Those of us who moved to the Sierra Nevada from the cities and suburbs did so because we loved the smell of the cedars, the vertical grandeur of the granite peaks, the lush, green meadows and the ruggedness of the outdoors. We were looking for a more pristine, natural environment than what the urbs and the burbs could provide. Swimming in a mountain lake with a soft breeze wafting over the surface seemed like a baptism in Nature.
Why, then, bring the aesthetic values of the cities and suburbs up here to the mountains? The city garden, for instance, is a study in constriction and confinement. Square patches of overly-watered lawns, manicured and fertilized until they glow like neon in front and back yards, look so jarringly out of place up here, where the lines of the landscape meander and stretch out for miles. Especially this year, with our alarmingly persistent drought, lawns and English gardens are as thirsty as they are wasteful in a dry California climate with dwindling water resources.
Lawns do almost nothing for the environment, and they use an inordinate amount of water. According to the United States Environmental Protection Agency, “An American family of four can use 400 gallons of water per day, and about 30 percent of that is devoted to outdoor uses. More than half of that outdoor water is used for watering lawns and gardens. Nationwide, landscape irrigation is estimated to account for almost one-third of all residential water use, totaling more than 7 billion gallons per day.”
The fertilizers and herbicides needed to preserve a green lawn are washed by rain and irrigation into the very lakes and streams we came up to enjoy in the mountains, making them unfit for swimming and fishing in many cases. Synthetic fertilizers in streams and lakes create algae blooms that block the sun, causing dead zones beneath them. Fish and frogs are especially susceptible to herbicides and can end up producing deformed offspring.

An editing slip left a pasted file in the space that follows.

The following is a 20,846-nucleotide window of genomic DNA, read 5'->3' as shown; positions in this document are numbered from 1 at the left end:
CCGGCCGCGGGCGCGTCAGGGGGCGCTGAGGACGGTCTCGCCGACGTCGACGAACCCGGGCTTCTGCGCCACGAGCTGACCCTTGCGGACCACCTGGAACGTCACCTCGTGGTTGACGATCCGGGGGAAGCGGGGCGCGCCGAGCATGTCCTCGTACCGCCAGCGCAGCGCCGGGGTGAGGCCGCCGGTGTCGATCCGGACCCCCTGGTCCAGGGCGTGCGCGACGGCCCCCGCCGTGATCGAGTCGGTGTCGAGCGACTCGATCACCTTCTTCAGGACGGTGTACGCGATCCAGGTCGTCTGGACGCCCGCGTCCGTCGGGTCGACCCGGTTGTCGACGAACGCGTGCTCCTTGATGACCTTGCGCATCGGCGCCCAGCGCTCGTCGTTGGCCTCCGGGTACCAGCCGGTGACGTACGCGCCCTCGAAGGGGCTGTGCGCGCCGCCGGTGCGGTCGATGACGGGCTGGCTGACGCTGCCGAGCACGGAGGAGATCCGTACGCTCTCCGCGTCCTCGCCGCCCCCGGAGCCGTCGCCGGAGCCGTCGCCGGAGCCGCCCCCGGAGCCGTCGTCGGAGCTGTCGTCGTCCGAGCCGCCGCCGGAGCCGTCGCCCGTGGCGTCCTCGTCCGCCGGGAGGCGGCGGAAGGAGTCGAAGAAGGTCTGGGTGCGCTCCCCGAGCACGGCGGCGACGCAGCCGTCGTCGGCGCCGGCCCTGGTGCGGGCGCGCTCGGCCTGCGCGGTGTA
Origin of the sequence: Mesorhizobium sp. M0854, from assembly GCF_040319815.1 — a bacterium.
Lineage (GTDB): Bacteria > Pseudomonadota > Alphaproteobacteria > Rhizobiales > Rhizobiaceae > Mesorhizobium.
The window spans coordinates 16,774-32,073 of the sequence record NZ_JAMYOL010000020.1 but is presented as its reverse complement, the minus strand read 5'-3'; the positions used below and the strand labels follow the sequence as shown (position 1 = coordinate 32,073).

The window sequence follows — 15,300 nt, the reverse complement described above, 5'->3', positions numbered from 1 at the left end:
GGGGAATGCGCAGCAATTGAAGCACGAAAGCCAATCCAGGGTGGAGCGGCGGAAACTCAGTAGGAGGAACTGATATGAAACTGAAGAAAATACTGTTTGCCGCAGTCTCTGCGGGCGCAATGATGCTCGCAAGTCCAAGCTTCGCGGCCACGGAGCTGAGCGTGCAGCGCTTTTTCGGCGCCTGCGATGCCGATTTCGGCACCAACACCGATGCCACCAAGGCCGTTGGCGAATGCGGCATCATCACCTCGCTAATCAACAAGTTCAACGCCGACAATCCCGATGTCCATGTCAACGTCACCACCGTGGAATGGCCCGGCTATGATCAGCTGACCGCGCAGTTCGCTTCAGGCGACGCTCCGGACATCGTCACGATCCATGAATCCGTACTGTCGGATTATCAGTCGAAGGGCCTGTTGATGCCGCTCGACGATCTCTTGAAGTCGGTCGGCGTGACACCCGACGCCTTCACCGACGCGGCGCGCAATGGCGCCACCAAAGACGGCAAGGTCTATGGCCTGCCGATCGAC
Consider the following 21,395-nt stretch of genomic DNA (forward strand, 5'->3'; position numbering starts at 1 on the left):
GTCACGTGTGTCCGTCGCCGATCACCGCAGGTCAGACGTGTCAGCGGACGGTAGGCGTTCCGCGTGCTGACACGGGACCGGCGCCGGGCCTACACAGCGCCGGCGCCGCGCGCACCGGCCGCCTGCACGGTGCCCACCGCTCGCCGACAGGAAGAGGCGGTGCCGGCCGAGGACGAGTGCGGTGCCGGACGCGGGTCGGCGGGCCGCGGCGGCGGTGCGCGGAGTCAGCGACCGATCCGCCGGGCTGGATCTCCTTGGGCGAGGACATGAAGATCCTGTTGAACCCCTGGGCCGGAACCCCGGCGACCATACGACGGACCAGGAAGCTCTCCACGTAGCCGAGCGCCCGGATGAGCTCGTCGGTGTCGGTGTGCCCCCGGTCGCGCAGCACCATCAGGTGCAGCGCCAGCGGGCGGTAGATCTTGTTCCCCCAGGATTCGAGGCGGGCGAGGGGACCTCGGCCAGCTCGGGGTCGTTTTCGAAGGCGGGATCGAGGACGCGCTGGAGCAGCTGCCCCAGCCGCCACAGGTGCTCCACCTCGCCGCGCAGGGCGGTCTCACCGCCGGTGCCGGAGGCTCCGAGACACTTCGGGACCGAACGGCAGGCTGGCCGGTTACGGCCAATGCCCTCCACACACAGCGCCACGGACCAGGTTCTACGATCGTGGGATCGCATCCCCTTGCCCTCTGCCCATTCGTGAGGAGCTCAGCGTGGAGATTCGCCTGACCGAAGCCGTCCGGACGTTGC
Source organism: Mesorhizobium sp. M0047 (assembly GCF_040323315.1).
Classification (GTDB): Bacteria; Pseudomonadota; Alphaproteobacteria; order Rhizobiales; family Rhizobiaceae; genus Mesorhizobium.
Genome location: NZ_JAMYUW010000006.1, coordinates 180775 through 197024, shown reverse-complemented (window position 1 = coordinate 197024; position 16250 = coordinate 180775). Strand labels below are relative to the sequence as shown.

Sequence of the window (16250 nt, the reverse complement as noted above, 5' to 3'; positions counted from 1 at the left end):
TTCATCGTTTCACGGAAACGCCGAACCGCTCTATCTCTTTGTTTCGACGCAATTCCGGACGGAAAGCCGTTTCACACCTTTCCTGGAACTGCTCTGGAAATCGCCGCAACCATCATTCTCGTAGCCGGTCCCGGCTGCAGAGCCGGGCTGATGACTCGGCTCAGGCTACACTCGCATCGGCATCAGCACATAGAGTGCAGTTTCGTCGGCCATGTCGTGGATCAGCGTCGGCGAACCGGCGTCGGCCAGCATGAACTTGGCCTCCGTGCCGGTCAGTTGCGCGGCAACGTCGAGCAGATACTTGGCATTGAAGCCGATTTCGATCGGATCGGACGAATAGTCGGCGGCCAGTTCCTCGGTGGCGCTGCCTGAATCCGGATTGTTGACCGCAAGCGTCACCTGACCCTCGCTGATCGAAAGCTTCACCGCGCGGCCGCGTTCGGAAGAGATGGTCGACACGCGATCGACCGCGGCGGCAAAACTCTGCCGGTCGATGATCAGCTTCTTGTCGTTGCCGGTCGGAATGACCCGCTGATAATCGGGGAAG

John Greenlee, in his book, “The American Meadow Garden: Creating A Natural Alternative to the Traditional Lawn,” writes, “Unlike lawns, meadows are better for the environment, a safe habitat for beneficial insects and pollinators, a place where native ecology can thrive. Meadows, by attracting a diversity of ‘life’ are animated, alive with rhythmic movement, catching both wind and light.” He also suggests that the best place to start a meadow garden is where the lawn is.
Another attractive alternative to the lawn is to introduce more hardscape. Paths, waterfalls, ponds, fountains and rock walls fit into the rocky mountain environment and use little to no water. The sound of water in in the garden is pleasing to the senses, while attracting birds and pollinating insects.
Another alternative to the urban garden is a rock garden. This is especially effective when dealing with steep hillsides. By piling rocks into attractive, naturalistic shapes on the side of the mountain, you can put planting soil in spaces between the stones and plant a variety of beautiful, drought tolerant flowers and shrubs.
Planting native flowers and grasses will also cut down on watering and will need no fertilizing. A little composted mulch is all that is needed to make a mountain garden thrive in the hot, arid summer climate of the Sierra Nevada. For a list of plants native to the Sierra foothills, go to California Native Plant Society, for suggested natives to plant in this area.
There are few things more spectacular than a mountain meadow with wild flowers and a mélange of grasses and shrubs. The fragrance of the vegetation and the view of the surrounding mountains is hard to beat. Why not take it home with us? We can plant our own micro-meadow and enjoy the mountain habitat by just looking out our windows.
Francie McGowan is a University of California Cooperative Extension Master Gardener of Tuolumne County who is an anti-lawn convert and is on a mission!
UCCE Master Gardeners of Tuolumne County can answer home gardening questions. Call 209-533-5912 or go to: http://ucanr.edu/survey/survey.cfm?surveynumber=7269 to fill out our easy-to-use problem questionnaire. Check out our website at: http://cecentralsierra.ucanr.edu/Master_Gardeners/ You can also find us on Facebook, or pick up the local Master Gardener book “Sharing the Knowledge: Gardening in the Mother Lode” at Mountain Books or the UCCE Office both in Sonora, CA.